Automotive wiring insulation and environmental concerns collided in the 1990s and the automotive industry lost. Or they didn’t do their research well. Or whatever. You be the judge after reading the following.
The search for biodegradable components in the manufacture of cars began at least as far back as the 1970s. In the late 1980s European manufacturing regulators mandated biodegradable wiring harness insulation for cars. Previously, wire insulation was made of PVC or other petroleum products, with a mixture of chromium, lead or other additives for specific applications. After a few years of research, car manufacturers turned to soy-based insulation and eliminated many if not all of the toxic substances. German manufacturers, particularly Mercedes-Benz, started to try it in the early 1990s, and eventually just about all manufacturers followed suit.
So, what is the point of making wiring insulation out of soy products? you ask. And the answer is: Over time it degrades and turns to dust. That is one definition of biodegradable. It is certainly possible that a concern for the environment, or a need to follow government environmental regulations, drove manufacturers to adopt this materials technology. It’s also possible that the inherent short life-span of such a product appealed to the built-in-obsolescence engineering philosophy of the automotive industry.
The actual outcome of the decision to use an edible product in the manufacture of automobiles was that rodents began eating wiring harnesses!
Rodent infestation of cars has long been known as a sporadic nuisance. A few years ago, after my wife and I visited friends in Montana and left our van parked on their lawn for several days, when we left a strange rhythmic thwap-thwap-thwap came out of our ventilation system when the fan was turned on. After about half a day, a nasty smell began to be emitted as well.
I knew what I had to do. I performed field surgery on the HVAC system. After removing the interior air filter behind the glove compartment, I reached in and pulled out a flattened white-footed mouse from the ventilation fan. Unfortunately, instead of saving the carcass for scientific study (white-footed mouse in Montana is a different species than the one we have in Massachusetts), I tossed it on the ground and drove on. Equally unfortunately the smell did not cease. I then had to dig deeper into the bowels of the HVAC system in order to find a second mouse carcass, this one smaller. A baby mouse had gone wandering into the bowels of my van followed by a concerned parent trying to save its wayward offspring – and they both met a gruesome death. Ah well…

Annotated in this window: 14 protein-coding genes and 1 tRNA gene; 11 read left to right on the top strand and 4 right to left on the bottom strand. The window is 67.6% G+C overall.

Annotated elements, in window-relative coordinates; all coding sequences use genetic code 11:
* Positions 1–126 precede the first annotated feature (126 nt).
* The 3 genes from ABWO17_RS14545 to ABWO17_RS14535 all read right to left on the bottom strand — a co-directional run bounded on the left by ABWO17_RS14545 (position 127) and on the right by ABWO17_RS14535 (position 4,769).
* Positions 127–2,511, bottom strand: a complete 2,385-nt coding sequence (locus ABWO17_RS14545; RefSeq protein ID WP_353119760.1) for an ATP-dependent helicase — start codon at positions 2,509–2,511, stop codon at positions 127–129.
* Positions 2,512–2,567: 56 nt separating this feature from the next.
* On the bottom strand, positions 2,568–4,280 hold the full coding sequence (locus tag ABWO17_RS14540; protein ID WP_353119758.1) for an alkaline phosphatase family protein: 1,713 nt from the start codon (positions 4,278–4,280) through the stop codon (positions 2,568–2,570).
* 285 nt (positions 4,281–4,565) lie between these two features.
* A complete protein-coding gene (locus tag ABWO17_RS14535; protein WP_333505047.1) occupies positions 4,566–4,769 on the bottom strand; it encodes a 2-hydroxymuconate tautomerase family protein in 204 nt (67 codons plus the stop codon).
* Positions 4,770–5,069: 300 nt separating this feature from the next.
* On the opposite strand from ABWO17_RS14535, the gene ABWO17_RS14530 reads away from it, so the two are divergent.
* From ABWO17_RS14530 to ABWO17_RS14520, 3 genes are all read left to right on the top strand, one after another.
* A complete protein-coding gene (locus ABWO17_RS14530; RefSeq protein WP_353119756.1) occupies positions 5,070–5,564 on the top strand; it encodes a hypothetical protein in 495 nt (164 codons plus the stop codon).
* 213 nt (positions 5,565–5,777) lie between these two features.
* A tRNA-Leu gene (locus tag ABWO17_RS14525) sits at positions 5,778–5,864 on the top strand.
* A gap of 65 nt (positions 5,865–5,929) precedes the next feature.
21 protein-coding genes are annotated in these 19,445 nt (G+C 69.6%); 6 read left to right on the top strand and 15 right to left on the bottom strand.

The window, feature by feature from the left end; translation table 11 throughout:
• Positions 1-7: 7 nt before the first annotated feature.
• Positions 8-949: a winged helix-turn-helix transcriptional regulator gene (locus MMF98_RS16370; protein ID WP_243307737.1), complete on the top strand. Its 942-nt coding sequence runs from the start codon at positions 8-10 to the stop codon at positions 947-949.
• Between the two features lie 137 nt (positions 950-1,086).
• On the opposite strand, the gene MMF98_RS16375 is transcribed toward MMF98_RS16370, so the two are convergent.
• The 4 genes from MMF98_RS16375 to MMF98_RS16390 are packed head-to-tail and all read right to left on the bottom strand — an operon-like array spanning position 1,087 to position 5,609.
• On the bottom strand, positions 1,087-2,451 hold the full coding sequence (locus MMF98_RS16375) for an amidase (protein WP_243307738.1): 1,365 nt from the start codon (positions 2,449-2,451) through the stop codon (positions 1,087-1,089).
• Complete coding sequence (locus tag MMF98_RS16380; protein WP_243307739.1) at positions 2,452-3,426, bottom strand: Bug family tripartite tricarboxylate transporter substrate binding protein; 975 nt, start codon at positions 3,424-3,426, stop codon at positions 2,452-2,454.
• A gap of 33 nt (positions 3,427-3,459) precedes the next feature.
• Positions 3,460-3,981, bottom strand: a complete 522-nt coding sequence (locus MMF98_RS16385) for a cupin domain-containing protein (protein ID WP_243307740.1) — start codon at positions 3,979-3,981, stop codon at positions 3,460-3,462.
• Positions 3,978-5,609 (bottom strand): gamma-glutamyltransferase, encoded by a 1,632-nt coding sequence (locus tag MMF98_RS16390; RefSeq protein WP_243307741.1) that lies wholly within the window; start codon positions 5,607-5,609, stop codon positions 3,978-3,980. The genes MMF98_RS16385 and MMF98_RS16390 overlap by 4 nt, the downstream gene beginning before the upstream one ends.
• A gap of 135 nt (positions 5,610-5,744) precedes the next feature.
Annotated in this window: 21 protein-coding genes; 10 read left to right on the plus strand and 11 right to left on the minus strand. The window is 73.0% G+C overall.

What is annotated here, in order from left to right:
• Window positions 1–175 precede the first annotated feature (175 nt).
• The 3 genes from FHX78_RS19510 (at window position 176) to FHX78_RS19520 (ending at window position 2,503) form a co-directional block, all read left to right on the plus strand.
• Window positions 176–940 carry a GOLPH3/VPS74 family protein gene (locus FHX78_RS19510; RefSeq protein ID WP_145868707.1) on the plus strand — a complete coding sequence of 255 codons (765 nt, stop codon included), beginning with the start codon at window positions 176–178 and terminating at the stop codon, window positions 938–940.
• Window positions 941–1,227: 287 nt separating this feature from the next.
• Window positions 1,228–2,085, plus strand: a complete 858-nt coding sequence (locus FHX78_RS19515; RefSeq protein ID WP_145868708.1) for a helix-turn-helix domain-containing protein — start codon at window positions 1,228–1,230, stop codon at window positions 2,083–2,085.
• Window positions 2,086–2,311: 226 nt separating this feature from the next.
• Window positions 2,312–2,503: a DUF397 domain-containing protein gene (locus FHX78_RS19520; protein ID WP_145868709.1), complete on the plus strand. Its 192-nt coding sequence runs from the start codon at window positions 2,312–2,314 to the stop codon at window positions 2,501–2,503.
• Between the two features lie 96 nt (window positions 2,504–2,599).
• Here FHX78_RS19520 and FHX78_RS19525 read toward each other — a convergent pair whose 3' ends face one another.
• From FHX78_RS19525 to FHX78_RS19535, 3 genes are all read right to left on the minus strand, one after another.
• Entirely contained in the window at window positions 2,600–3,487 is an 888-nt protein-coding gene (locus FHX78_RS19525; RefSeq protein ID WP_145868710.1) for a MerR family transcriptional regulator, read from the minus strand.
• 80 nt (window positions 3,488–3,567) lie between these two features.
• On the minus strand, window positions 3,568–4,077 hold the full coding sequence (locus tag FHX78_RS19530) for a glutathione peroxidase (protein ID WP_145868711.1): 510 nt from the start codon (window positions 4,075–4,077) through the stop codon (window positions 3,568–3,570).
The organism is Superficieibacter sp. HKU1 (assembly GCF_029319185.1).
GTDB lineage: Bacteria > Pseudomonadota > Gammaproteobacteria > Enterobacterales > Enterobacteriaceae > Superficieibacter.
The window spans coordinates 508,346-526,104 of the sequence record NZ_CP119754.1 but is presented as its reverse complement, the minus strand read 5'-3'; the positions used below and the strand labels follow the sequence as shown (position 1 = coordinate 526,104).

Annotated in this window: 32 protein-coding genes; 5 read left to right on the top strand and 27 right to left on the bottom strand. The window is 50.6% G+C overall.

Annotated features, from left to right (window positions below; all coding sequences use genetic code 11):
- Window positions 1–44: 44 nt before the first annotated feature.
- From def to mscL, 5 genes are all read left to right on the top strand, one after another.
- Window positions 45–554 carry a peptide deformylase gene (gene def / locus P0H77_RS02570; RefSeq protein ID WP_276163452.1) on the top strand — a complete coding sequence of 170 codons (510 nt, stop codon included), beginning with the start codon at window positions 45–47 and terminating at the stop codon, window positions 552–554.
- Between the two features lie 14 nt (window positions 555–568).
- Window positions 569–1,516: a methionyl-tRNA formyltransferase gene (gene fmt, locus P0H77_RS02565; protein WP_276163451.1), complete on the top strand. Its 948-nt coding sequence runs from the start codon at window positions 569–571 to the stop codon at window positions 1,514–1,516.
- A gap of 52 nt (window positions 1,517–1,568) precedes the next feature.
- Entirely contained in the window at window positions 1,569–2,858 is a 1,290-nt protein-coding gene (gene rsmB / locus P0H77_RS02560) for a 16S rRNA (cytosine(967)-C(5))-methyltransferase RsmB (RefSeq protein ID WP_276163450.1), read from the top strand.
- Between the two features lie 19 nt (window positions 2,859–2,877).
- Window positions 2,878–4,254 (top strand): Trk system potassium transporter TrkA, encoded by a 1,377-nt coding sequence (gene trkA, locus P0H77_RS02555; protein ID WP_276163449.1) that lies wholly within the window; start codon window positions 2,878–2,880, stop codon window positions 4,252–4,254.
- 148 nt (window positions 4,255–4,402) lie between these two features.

So I have direct first hand experience with rodent infestation of my vehicle. But aside from the bad smell and the annoying fan noise, nothing drastic happened to my van.
But varmint damage to wiring insulation is obviously not a minor issue. As automotive wiring harnesses have become more and more complex, with connections involving sensors, actuators and control modules, any breakdown in the insulation and isolation of the wires can lead to catastrophic failures. And so it has happened. There are now multiple law suits against manufacturers such as Toyota, Honda and Mercedes alleging that their products attract destructive rodents which cause immense electrical damage and cause significant drivability problems and even complete breakdowns.
In Federal Court, in June 2018, Toyota won a rodent-damage class-action suit alleging that the wiring insulation it used was “defective” because it attracted rodent to chew on it. In its defense presentation, Toyota asserted that varmints can and do attack many parts of vehicles; tasty soy insulation is not the only thing that attracts rodents -- as I can testify from my own experience. In any case, the Court rejected the argument that Toyota’s cars were defective as sold in the following words:
"Plaintiffs are, in effect, asking the Court to stretch the implied warranty of merchantability to include some promise that no external actor will later harm Plaintiffs’ vehicles. The Court declines to extend the doctrine so far."
Nevertheless, Toyota and other car manufacturers have a public relations problem on their hands. As knowledge of potential rodent damage to wiring insulation becomes widespread, customers will be searching for cars that do not fall victim to varmints. Not to mention that car customers whose electrical wires are not chewed but still deteriorate due to age will be dissatisfied and looking for better quality in their next purchase.
A number of solutions to the rodent problem have been suggested and tried. Honda offers a variety of electrical tape which is impregnated with capsaicin, the hot ingredient in peppers. That could keep the mice from chewing. Another, more earthy solution is to create a smell “wall” of coyote urine around your vehicle. That should keep the varmints away.
But keep in mind that if you have biodegradable insulation, it will deteriorate anyway, regardless of attack by varmints.
Once the damage is done, either due to animal damage or deterioration, there is almost no other solution: Replace the affected harness or, if you are very handy and persistent, repair the damaged wires one by one. It seems to me simplest (and most reliable) to run complete replacement harnesses for all affected systems. You have to research carefully to make sure that you are purchasing non-biodegradable harnesses. But this way, once the job is done, you’ll know that at least the particular wiring system you repaired will not deteriorate again